I have sent a message to Platinum Subscribers. If you do not get it, send me as much detail about your subscription as possible; I have had three returned I did not expect to be returned, so I must have a wrong address entered in the enrollment.
My thanks to all of you who have responded to our plumbing disaster with new subscriptions or renewals. Indeed, my thanks to all you subscribers: I wouldn't have got through the summer on autopilot without you.
I've been asked to do an essay on the Mumbai disaster: How could the financial capital of the world's largest democracy be brought to a standstill by no more than a dozen armed men, and what does that say about the future? I've been giving that considerable thought, and I'll try to say something worth printing next week. There are many facets to this, some unique to Central Asia. For now, I have a column to get out this weekend, and before I start on that I will do another thousand or more words on Mamelukes. Finishing Mamelukes is a priority, and requires both writing and some research on 16th Century Venice...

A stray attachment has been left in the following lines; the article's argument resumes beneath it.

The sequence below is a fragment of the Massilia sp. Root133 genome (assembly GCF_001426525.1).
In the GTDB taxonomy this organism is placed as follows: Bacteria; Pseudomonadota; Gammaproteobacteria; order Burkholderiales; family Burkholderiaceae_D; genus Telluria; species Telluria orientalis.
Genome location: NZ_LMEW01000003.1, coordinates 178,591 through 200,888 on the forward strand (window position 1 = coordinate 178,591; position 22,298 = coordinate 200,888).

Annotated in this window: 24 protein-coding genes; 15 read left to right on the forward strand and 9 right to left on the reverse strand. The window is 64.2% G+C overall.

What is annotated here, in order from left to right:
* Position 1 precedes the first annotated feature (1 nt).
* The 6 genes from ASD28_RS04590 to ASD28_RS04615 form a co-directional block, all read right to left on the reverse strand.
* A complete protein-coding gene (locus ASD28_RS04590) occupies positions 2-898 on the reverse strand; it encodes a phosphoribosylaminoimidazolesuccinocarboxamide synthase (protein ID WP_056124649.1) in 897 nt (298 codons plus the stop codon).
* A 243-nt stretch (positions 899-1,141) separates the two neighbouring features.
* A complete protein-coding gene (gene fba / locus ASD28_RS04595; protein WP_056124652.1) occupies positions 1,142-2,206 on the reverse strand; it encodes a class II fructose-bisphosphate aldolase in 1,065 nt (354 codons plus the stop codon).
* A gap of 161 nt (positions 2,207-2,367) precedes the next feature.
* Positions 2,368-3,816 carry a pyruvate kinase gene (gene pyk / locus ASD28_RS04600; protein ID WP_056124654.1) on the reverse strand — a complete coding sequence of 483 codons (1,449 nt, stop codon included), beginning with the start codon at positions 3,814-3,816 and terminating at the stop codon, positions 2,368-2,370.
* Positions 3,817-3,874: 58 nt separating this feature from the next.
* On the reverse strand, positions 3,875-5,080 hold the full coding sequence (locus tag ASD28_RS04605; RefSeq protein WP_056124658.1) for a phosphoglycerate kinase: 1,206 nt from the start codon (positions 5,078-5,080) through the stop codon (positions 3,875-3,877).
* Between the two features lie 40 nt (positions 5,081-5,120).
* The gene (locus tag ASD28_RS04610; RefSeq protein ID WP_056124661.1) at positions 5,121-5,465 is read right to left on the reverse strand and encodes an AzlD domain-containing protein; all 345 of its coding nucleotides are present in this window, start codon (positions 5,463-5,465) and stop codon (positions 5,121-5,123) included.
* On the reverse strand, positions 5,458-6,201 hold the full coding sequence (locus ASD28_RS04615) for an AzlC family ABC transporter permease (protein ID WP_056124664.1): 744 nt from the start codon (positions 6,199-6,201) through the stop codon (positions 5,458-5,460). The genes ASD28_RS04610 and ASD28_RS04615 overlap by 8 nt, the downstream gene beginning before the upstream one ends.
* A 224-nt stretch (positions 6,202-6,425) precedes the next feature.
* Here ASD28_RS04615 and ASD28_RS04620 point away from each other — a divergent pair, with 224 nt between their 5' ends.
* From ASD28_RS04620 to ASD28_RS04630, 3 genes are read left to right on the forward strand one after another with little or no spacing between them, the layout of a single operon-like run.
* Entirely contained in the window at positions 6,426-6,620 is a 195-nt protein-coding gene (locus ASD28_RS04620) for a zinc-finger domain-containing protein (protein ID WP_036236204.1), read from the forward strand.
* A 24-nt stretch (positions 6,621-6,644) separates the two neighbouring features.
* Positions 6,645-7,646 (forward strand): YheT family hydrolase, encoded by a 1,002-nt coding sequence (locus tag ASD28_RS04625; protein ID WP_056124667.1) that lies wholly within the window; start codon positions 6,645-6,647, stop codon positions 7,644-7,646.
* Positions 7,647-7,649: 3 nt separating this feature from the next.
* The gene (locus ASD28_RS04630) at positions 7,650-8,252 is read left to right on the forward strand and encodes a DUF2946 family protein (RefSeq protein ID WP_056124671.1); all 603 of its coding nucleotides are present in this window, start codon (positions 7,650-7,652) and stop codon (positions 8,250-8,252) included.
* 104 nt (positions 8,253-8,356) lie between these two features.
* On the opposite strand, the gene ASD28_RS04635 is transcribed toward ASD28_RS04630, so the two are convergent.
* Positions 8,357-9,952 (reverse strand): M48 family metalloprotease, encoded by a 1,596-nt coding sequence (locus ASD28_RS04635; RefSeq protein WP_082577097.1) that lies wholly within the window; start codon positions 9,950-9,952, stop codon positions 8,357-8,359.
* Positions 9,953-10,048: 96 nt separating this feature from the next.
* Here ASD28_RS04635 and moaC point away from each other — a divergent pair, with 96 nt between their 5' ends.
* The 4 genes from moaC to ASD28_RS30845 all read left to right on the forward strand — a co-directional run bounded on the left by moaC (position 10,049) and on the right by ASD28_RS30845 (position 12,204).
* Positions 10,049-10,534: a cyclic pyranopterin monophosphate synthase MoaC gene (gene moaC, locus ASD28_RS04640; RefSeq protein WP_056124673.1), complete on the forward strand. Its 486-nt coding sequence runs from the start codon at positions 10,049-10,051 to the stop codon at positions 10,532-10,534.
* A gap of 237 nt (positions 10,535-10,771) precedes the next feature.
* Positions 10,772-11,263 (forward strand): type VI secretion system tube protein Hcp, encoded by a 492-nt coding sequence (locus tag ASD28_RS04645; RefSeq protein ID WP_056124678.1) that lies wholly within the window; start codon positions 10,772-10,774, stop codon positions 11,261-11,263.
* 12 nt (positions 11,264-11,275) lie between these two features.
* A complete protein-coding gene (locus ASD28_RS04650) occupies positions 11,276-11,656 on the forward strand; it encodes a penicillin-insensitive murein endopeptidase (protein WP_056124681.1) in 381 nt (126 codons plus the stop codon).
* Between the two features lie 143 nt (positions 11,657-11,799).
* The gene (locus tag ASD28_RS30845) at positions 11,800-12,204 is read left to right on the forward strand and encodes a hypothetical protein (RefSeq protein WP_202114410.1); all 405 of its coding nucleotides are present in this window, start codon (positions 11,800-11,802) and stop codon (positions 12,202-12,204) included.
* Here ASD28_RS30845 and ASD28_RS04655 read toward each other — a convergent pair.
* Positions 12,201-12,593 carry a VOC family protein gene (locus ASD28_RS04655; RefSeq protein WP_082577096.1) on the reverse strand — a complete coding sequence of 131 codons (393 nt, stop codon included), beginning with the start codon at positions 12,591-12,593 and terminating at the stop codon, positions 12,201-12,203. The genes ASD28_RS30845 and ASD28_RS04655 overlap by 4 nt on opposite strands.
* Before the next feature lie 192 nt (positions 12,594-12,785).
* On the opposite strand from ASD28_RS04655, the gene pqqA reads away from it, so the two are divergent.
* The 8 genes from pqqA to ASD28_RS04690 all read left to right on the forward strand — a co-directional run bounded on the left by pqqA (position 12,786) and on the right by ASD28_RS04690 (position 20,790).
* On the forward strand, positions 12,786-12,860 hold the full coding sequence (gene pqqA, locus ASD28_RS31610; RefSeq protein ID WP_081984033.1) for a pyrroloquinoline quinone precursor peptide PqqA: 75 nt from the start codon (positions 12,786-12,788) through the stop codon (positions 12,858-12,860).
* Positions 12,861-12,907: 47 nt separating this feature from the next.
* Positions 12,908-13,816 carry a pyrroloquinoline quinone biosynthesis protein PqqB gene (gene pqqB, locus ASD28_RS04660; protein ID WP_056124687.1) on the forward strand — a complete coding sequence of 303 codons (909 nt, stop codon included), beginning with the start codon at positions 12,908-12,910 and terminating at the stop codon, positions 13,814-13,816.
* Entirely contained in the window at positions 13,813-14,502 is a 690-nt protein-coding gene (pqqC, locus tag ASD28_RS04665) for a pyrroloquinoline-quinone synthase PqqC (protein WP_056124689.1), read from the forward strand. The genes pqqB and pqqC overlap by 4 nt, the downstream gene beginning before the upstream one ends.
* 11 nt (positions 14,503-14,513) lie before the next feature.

Once Mamelukes is done I'll start another solo novel; and sometime next quarter Niven and I will hear from the publishers about our proposal for another big book. That's another place subscriptions help a lot: it helps if publishers know an author isn't desperate. It didn't used to be that way, but that was when editors had more power in publishing; now the money people are in charge -- which may be why publishing is in trouble as an industry. Bean counters seldom know much about how businesses operate, and the results of their meddling may sometimes make a company leaner and more profitable, but they also have a significant probability of ruining the company entirely. In an event, I'll be working on either a juvenile like Starswarm or a military adventure science fiction novel; haven't quite decided yet. I have a lot of good notes to go through.
And I'll keep this place up, and on that score we have a lot of good mail today. I contend this site has the best mail of any place on the web.
More if I learn more, but I'm about to go upstairs and write.
December 6, 2008
I will be doing the December International column and a mailbag this weekend, so there won't be much here. I am still gathering thoughts on the Mumbai incident and why a dozen lightly armed men could bring the largest city in the world to a standstill for days.